Sunrise Landfill secure against future flooding after massive project

Molly Waldron

Sunrise Landfill secure against future flooding after massive project

CREATED Feb. 5, 2013

Las Vegas, NV (KTNV) -- It took almost 15 years and a lot of money, but now the Sunrise Landfill is secure.

Construction just wrapped up on the 440-acre property to make sure millions of tons of trash stays put.

It doesn't look like much -- a big hill sitting way east of town -- but the pile of dirt has some history.

The landfill contains 40 years worth of trash. 18 million cubic yards of trash accumulated from 1953 to 1993. But instead of staying under all that dirt, trash made its way to the surface 15 years ago.

In 1998 a major storm washed away the entire southeast corner of the landfill, sending 100 thousand cubic yards of waste into the Las Vegas Wash and water supply.

In cooperation with the Environmental Protection Agency and the Bureau of Land Management, Republic Services made sure this old trash remains a thing of the past.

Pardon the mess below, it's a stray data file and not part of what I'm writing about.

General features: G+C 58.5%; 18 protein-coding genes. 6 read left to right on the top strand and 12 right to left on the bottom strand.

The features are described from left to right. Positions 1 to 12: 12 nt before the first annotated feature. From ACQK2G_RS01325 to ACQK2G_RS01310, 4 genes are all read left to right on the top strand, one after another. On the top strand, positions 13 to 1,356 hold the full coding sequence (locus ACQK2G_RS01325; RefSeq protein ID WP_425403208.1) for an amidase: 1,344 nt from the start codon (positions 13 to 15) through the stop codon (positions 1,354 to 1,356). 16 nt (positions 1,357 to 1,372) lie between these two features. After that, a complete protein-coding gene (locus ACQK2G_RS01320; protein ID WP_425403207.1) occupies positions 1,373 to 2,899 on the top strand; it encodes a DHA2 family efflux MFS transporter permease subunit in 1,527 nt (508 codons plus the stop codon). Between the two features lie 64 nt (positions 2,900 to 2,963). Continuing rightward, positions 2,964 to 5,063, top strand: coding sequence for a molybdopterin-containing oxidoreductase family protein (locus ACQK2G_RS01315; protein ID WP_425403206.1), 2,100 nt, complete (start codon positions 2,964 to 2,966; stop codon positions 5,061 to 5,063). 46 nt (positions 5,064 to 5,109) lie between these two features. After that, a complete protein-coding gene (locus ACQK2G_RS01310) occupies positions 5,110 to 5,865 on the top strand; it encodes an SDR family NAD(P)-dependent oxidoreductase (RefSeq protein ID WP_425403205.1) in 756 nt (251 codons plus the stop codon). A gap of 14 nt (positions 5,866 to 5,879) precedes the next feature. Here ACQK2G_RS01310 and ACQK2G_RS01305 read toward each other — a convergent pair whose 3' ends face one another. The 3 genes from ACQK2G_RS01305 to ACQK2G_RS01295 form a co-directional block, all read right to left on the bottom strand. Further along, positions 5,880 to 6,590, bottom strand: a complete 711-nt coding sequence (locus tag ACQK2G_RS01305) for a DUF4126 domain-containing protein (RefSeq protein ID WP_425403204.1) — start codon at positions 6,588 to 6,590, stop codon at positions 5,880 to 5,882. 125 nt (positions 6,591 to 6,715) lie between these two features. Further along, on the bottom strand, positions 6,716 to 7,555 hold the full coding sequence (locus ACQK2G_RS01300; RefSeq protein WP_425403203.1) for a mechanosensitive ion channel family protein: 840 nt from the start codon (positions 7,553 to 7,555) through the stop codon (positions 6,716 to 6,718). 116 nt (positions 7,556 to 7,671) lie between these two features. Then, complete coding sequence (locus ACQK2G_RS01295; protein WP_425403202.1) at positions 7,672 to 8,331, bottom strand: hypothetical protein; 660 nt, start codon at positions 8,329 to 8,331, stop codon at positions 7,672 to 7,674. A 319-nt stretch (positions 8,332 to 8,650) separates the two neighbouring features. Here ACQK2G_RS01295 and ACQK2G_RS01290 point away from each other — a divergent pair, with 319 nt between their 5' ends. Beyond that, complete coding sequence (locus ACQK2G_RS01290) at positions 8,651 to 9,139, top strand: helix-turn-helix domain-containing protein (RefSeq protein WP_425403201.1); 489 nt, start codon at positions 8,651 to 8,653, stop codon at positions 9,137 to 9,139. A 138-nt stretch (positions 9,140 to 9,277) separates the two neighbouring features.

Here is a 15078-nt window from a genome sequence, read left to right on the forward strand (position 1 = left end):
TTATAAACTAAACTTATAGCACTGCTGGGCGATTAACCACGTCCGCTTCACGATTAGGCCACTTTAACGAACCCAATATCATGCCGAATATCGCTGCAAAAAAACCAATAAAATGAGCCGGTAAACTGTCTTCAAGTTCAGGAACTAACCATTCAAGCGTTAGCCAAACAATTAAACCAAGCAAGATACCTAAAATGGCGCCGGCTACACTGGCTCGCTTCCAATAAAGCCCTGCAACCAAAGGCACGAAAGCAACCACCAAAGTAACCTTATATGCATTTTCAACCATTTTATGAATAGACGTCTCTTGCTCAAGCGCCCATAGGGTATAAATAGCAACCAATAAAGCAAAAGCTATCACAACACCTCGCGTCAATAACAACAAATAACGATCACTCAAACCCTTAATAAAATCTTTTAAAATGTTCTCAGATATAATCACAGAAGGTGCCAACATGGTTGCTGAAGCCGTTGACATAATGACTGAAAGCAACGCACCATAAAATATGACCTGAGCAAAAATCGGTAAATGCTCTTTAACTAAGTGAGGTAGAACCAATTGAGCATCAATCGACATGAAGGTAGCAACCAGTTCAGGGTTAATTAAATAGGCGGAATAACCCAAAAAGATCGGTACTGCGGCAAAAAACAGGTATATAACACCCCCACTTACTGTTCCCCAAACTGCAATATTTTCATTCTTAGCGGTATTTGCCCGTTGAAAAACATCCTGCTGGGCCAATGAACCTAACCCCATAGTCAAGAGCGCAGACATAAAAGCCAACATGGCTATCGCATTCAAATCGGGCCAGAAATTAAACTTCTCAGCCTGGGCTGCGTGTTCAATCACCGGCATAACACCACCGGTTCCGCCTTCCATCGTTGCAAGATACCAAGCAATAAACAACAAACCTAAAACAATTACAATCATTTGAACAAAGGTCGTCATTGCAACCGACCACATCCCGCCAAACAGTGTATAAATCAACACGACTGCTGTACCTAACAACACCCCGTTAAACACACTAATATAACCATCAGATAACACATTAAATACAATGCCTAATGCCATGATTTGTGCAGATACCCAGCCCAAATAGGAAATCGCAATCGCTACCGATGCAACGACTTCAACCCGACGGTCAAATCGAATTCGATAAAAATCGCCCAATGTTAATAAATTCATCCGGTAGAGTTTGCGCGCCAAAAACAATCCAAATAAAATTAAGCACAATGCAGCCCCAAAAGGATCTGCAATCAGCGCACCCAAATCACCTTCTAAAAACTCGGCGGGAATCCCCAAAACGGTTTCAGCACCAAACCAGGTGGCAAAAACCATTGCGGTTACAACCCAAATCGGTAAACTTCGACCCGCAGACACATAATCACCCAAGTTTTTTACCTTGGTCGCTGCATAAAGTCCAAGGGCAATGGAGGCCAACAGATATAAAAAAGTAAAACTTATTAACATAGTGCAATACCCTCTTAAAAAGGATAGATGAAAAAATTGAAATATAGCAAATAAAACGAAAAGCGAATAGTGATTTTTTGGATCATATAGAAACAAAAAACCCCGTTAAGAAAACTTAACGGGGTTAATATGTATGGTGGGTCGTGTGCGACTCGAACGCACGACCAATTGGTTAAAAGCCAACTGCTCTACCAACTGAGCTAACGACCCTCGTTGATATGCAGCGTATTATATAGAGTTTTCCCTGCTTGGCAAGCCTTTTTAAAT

"It's a very very slim possibility that will ever happen again," said Steve Wall with the EPA.

After years of research, engineers put in place new erosion and storm water controls.

"This landfill will at least handle the same intense storm that happened back in 1998 without any erosion or damage to the site," said Todd Whittle with Republic Services.

A new dam was built to withstand storms. They've also implemented landfill gas and groundwater monitoring systems.

You wouldn't even know the landfill was there today.

Neighbors nearby say they can't smell a thing.

The Sunrise Landfill remains closed, but will now be maintained by Republic Services.

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